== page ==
Forty years ago this weekend, the greatest band of all time gave the world their final album together: On May 8th, 1970, the Beatles released Let It Be, the Phil Spector-produced LP that featured hits like the title track, "The Long and Winding Road" and one of John Lennon's most famous compositions, "Across the Universe." While the album was recorded during the band's caustic final days, Let It Be would go on to become one of their most celebrated records: it ranked Number 86 in Rolling Stone's 500 Greatest Albums of All Time.
The story behind Let It Be is almost as mythic as the Beatles themselves. The band originally intended to record it as a live-in-the-studio album and movie in 1969. But the ambitious undertaking left the Beatles so weary, they abandoned the project to make Abbey Road instead. Later, Phil Spector added oversweetened orchestral overdubs to many of the album's tracks — even though the record features some of the band's strongest rock songs ever (including "Get Back"). In 1970, the Beatles released the documentary film of the same name, which captured the group's iconic performance atop the Apple Studios building in January 1969. Perhaps due its controversial and detailed look at the Beatles' interpersonal problems, the film itself remains unavailable on DVD.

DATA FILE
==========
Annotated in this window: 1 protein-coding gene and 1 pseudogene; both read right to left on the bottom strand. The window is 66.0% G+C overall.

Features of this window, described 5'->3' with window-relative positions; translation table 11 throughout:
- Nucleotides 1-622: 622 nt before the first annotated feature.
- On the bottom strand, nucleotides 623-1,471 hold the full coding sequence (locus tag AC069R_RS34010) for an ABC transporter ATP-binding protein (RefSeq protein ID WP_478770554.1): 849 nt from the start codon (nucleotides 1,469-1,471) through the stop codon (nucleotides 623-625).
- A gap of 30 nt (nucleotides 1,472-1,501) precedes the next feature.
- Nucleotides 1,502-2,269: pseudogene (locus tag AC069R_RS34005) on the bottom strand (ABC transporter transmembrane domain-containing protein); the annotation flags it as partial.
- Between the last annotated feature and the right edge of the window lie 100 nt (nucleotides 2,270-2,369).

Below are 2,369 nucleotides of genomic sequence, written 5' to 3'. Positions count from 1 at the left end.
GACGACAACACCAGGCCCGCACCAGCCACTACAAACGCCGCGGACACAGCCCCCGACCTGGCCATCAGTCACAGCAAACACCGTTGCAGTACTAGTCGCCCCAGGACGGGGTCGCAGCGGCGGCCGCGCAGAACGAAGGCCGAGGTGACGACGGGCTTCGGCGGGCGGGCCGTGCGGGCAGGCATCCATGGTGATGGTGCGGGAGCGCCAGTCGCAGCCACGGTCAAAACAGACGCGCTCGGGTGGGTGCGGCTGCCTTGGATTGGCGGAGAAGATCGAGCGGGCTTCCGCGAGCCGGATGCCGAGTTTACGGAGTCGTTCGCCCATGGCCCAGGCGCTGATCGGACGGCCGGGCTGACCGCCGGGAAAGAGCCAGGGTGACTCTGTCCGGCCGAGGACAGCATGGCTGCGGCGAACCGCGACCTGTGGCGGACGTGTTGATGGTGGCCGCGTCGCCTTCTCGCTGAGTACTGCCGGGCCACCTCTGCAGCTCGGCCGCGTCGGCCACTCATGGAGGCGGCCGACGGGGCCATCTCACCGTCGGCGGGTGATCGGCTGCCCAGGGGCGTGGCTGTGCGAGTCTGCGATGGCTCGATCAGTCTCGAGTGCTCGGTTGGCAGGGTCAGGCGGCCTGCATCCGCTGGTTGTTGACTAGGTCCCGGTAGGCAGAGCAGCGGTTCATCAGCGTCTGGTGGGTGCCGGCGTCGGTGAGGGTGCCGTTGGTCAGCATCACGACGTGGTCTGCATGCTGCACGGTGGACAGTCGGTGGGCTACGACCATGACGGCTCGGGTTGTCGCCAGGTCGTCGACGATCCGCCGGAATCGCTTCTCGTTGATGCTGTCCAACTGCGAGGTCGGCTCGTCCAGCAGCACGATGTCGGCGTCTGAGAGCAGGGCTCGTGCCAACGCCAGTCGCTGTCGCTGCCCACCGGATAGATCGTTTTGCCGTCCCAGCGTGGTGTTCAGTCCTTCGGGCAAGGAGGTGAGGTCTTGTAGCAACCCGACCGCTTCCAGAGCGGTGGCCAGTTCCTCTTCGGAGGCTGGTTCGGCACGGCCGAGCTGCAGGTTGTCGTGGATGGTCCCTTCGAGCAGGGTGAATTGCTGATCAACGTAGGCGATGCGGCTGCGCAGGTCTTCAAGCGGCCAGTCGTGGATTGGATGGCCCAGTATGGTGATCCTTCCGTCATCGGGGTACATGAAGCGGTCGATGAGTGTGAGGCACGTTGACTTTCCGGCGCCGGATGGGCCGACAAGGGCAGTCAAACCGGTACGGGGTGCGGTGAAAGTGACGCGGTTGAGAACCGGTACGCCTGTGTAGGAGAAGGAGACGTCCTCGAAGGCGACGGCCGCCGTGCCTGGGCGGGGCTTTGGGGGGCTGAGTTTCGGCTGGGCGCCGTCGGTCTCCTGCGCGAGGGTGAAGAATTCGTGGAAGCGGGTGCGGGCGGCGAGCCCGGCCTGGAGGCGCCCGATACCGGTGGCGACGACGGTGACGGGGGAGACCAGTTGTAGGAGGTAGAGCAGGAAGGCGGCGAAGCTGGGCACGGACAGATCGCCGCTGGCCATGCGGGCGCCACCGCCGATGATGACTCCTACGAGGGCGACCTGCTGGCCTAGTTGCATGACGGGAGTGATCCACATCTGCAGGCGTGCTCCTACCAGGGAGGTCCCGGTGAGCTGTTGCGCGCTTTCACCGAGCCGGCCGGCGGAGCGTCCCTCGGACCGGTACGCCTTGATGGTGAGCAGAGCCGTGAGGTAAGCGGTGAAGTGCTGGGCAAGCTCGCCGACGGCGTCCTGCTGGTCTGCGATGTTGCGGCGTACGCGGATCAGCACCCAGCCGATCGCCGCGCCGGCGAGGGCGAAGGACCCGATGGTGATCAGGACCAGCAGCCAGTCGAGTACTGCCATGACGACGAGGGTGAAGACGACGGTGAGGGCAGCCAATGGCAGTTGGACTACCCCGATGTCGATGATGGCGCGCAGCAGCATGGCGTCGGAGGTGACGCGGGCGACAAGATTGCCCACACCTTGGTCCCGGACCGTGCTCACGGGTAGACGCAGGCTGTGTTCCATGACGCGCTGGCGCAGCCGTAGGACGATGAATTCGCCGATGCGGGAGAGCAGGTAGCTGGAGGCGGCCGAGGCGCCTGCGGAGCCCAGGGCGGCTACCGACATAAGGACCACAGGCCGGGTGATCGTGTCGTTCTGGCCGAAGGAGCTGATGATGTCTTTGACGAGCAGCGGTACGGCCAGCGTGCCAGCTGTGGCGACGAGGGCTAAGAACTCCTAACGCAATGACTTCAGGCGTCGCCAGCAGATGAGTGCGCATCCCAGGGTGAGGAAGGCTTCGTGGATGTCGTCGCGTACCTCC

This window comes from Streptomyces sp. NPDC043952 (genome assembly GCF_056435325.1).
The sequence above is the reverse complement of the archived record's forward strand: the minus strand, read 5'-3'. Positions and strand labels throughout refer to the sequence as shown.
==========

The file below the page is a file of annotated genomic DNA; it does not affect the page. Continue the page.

Despite the album's status in rock history, Paul McCartney was never a fan of Phil Spector's production flourishes on Let It Be. In Rolling Stone's original review of the album, writer John Mendelsohn also criticized Spector's superfluous additions, saying the famed Wall of Sound producer rendered "The Long and Winding Road" "virtually unlistenable with hideously cloying strings and a ridiculous choir" when compared to the version that appeared on the Get Back bootlegs in May, 1969. (Sign up for All Access to read the original Let It Be review from 1970.) After years of dissatisfaction with the released version, McCartney announced plans to put out Let It Be… Naked in November 2003, which stripped the Let It Be songs of Spector's ornate production. (All Access members can read the 2003 review of Let It Be...Naked now. )
To read more about the Beatles' final years — including our 2009 cover story examining the forces that broke apart the band — sign up for Rolling Stone All Access.
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